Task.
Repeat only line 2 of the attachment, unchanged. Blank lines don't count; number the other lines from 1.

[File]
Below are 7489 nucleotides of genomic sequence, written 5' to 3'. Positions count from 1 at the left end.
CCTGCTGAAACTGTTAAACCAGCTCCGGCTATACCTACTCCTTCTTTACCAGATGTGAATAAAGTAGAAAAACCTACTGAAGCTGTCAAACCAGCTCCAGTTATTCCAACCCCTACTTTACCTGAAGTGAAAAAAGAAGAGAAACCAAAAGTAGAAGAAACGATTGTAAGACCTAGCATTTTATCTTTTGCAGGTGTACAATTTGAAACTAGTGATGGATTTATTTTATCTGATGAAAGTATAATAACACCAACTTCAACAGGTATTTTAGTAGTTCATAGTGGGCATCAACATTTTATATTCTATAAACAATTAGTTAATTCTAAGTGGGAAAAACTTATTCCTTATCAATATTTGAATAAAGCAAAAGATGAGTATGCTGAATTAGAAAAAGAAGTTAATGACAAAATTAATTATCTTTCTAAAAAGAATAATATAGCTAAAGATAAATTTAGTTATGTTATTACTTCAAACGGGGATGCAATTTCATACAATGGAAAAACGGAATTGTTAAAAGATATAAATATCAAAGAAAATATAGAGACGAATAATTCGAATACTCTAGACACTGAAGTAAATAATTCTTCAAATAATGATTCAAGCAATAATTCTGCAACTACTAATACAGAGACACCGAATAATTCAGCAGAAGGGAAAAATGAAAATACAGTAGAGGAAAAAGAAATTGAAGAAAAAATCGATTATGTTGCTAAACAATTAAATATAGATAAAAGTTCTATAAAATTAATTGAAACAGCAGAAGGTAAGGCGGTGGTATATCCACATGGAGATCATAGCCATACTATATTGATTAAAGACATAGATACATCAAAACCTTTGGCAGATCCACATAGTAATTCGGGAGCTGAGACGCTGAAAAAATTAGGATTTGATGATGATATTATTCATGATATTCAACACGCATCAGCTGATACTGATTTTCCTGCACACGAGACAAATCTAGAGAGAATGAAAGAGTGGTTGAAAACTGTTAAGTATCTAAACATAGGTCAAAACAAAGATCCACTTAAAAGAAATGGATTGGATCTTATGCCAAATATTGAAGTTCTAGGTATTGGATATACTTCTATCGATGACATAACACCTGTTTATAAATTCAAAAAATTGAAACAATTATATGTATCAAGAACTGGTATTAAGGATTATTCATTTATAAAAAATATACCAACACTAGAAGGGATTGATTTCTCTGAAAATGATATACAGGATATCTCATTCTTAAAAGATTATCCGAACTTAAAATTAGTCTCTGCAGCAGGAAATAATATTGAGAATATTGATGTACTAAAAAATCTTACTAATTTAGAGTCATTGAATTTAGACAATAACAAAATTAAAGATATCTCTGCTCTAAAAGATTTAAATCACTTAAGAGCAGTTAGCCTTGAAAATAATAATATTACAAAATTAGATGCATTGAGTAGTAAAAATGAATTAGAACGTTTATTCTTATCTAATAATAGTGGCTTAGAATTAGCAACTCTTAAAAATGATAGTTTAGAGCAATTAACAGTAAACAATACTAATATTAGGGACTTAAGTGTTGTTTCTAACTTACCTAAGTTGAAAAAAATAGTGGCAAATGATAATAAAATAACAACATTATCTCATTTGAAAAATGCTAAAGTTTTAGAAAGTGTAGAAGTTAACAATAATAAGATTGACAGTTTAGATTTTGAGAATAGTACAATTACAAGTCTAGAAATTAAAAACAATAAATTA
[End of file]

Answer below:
CCTGCTGAAACTGTTAAACCAGCTCCGGCTATACCTACTCCTTCTTTACCAGATGTGAATAAAGTAGAAAAACCTACTGAAGCTGTCAAACCAGCTCCAGTTATTCCAACCCCTACTTTACCTGAAGTGAAAAAAGAAGAGAAACCAAAAGTAGAAGAAACGATTGTAAGACCTAGCATTTTATCTTTTGCAGGTGTACAATTTGAAACTAGTGATGGATTTATTTTATCTGATGAAAGTATAATAACACCAACTTCAACAGGTATTTTAGTAGTTCATAGTGGGCATCAACATTTTATATTCTATAAACAATTAGTTAATTCTAAGTGGGAAAAACTTATTCCTTATCAATATTTGAATAAAGCAAAAGATGAGTATGCTGAATTAGAAAAAGAAGTTAATGACAAAATTAATTATCTTTCTAAAAAGAATAATATAGCTAAAGATAAATTTAGTTATGTTATTACTTCAAACGGGGATGCAATTTCATACAATGGAAAAACGGAATTGTTAAAAGATATAAATATCAAAGAAAATATAGAGACGAATAATTCGAATACTCTAGACACTGAAGTAAATAATTCTTCAAATAATGATTCAAGCAATAATTCTGCAACTACTAATACAGAGACACCGAATAATTCAGCAGAAGGGAAAAATGAAAATACAGTAGAGGAAAAAGAAATTGAAGAAAAAATCGATTATGTTGCTAAACAATTAAATATAGATAAAAGTTCTATAAAATTAATTGAAACAGCAGAAGGTAAGGCGGTGGTATATCCACATGGAGATCATAGCCATACTATATTGATTAAAGACATAGATACATCAAAACCTTTGGCAGATCCACATAGTAATTCGGGAGCTGAGACGCTGAAAAAATTAGGATTTGATGATGATATTATTCATGATATTCAACACGCATCAGCTGATACTGATTTTCCTGCACACGAGACAAATCTAGAGAGAATGAAAGAGTGGTTGAAAACTGTTAAGTATCTAAACATAGGTCAAAACAAAGATCCACTTAAAAGAAATGGATTGGATCTTATGCCAAATATTGAAGTTCTAGGTATTGGATATACTTCTATCGATGACATAACACCTGTTTATAAATTCAAAAAATTGAAACAATTATATGTATCAAGAACTGGTATTAAGGATTATTCATTTATAAAAAATATACCAACACTAGAAGGGATTGATTTCTCTGAAAATGATATACAGGATATCTCATTCTTAAAAGATTATCCGAACTTAAAATTAGTCTCTGCAGCAGGAAATAATATTGAGAATATTGATGTACTAAAAAATCTTACTAATTTAGAGTCATTGAATTTAGACAATAACAAAATTAAAGATATCTCTGCTCTAAAAGATTTAAATCACTTAAGAGCAGTTAGCCTTGAAAATAATAATATTACAAAATTAGATGCATTGAGTAGTAAAAATGAATTAGAACGTTTATTCTTATCTAATAATAGTGGCTTAGAATTAGCAACTCTTAAAAATGATAGTTTAGAGCAATTAACAGTAAACAATACTAATATTAGGGACTTAAGTGTTGTTTCTAACTTACCTAAGTTGAAAAAAATAGTGGCAAATGATAATAAAATAACAACATTATCTCATTTGAAAAATGCTAAAGTTTTAGAAAGTGTAGAAGTTAACAATAATAAGATTGACAGTTTAGATTTTGAGAATAGTACAATTACAAGTCTAGAAATTAAAAACAATAAATTA